How big can hyperscale cloud providers Microsoft, Amazon and Google get?

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This article appeared in the March 2018 issue of CRN magazine.

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How big can hyperscale cloud providers Microsoft, Amazon and Google get?

COMMENT  |  The money just keeps rolling in for cloud service providers. Amazon has overtaken Microsoft in revenue by virtue of its cash flow from the cloud, and Microsoft itself has arrested its slide down the ranks by virtue of, you guessed it, cloud cash. And the overlord of all online companies, Alphabet Inc, aka Google’s parent, is ramping up cloud revenues despite already being king of online advertising.

Only Apple is missing from the cloudy-but-fine tribe, continuing to make its money selling toys and tunes, and doing so well that you wonder if the Cupertino crowd are all that committed to their iCloud offering. After all, the service is hosted behind the scenes by Amazon Web Services, Microsoft Azure and Google Cloud (there are rumours that Apple intends to take more ownership with its ‘Pie’ project).

Storing things in the cloud and hosting virtual machines up there is the new reality for IT providers everywhere. And so far, their customers are loving it – and paying for it. But will it last forever? Is Apple the smart one, just renting some of it to resell, and having nothing to lose if there is a cloudburst? And why is the cloud so popular with customers anyway?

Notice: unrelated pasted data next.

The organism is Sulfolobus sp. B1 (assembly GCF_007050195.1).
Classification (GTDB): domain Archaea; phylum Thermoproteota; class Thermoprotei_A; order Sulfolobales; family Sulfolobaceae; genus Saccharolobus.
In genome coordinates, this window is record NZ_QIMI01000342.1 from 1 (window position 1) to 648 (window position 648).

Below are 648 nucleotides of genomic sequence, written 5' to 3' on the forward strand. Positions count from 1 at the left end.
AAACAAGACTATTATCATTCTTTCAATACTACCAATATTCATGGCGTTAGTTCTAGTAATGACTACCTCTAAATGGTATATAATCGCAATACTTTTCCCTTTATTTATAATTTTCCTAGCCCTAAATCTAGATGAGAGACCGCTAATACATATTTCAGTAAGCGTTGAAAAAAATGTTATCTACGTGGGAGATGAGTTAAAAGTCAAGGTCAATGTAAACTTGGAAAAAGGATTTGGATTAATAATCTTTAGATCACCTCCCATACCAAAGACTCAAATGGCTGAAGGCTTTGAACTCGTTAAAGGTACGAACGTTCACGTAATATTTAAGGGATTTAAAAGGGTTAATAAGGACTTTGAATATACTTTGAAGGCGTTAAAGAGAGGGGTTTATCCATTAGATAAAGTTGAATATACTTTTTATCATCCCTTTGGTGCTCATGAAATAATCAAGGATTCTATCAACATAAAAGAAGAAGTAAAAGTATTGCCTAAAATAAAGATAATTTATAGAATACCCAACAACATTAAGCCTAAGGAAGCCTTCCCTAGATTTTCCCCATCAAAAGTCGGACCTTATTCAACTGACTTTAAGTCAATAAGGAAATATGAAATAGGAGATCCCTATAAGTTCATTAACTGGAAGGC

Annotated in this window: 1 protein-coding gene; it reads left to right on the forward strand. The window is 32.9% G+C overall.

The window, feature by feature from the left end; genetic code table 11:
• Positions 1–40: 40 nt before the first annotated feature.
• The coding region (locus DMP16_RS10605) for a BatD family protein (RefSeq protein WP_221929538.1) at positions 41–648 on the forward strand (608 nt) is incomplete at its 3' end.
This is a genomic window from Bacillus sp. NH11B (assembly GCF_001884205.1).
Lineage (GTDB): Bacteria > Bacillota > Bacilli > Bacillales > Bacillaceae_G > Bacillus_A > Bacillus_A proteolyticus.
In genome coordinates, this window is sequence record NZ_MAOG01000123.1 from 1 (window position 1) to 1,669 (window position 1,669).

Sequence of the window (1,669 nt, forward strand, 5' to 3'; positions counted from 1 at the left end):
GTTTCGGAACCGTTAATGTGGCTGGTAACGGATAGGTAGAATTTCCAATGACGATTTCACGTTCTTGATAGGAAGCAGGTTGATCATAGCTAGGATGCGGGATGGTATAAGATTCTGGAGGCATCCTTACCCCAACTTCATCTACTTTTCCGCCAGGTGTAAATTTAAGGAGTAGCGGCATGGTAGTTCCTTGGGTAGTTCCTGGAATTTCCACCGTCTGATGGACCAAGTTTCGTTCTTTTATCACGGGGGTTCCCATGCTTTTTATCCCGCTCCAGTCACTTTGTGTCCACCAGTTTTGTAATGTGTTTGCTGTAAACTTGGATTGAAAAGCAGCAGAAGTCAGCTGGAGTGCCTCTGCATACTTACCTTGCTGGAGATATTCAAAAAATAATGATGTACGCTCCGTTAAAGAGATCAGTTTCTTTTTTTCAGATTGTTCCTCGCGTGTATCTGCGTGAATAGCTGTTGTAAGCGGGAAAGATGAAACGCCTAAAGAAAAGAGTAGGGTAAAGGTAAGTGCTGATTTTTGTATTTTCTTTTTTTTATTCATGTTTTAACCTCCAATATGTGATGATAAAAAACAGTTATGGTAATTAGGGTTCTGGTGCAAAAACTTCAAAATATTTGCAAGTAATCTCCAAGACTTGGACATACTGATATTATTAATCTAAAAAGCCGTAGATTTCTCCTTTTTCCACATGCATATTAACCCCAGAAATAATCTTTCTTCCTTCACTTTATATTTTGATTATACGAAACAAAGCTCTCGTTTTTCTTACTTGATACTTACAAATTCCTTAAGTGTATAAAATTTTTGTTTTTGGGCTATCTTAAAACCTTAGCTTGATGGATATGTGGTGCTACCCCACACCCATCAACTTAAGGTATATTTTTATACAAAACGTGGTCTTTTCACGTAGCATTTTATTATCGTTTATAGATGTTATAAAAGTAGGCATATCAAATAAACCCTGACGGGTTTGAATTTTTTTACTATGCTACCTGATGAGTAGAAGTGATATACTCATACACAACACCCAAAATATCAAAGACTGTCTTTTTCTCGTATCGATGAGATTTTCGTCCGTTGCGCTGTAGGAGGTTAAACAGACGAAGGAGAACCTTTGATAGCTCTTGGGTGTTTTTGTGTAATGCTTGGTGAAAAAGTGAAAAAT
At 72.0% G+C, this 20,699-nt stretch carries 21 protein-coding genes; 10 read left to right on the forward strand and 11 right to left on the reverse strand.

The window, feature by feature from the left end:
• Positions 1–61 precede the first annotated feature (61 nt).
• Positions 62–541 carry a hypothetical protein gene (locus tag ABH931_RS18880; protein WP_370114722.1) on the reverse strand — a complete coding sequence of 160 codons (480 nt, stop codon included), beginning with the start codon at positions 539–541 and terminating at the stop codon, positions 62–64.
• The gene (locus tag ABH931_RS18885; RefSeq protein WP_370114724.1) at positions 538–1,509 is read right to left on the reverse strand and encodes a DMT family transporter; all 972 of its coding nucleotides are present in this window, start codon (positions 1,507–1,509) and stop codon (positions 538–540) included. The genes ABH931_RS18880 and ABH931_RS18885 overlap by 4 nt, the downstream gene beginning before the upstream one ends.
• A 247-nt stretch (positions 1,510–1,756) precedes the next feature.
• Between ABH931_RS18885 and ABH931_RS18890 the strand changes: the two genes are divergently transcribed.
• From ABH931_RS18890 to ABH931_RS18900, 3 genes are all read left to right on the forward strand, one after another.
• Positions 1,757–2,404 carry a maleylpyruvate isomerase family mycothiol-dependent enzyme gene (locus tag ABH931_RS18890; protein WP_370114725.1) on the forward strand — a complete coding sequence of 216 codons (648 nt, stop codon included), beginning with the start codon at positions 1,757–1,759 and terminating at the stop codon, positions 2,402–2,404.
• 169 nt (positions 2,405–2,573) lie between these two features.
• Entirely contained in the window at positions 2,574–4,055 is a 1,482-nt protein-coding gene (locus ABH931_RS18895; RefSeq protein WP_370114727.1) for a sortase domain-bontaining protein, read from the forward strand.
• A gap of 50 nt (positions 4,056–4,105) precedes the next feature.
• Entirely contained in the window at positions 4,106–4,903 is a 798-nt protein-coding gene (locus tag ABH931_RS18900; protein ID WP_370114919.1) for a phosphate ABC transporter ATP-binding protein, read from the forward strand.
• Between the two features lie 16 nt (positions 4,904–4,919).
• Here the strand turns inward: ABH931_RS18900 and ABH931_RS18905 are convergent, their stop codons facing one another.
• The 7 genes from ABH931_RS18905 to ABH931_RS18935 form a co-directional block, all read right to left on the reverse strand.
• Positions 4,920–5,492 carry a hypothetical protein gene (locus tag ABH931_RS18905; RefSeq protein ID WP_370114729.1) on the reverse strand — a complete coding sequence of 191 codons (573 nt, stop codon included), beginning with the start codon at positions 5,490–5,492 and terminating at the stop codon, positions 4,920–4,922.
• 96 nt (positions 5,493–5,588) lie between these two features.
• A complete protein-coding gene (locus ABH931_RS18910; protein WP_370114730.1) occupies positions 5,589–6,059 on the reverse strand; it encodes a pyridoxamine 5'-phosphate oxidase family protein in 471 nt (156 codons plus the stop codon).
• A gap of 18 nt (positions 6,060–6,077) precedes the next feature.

Mostly, it seems to be a couple of things coming together at once. Pretty much ubiquitous high-speed broadband has allowed users to run things remotely without paying a performance penalty. And at the same time, Windows Server, still the major platform for hosting business applications, is getting harder and harder to manage, and those who can do it for you are getting harder and harder to find, and when found, they charge accordingly.

It’s a whole lot easier, and cheaper, to rent some servers in the cloud and have the host company pay the ransom to maintain the things. Heck, the enterprise crowd have done this for years, due to their size. They can afford a small army of techies, with the cost spread out across their empire. The cloud makes it possible for small businesses, the majority of all businesses, to join the party.

However, for those new to the IT world, we have been here before. A long time ago, in a galaxy far, far away… well, right here actually, in this galaxy, the only computers available were called mainframes and no company other than the folk who built them, and large enterprise outfits, could afford one. The rest of the world rented time online to crunch their data on these dinosaurs. Along came the PC revolution and freed us from the tyranny of timeslots on the mainframe.

And now, we’re effectively heading right back there, sending our former free-range PCs up into the cloud to run in virtual cages, where the lights never go out, and paying rent to access them. How long before the next revolution puts this ‘new’ model to the sword? Will the cloud eventually burst?

Gotta go! Storms coming!   

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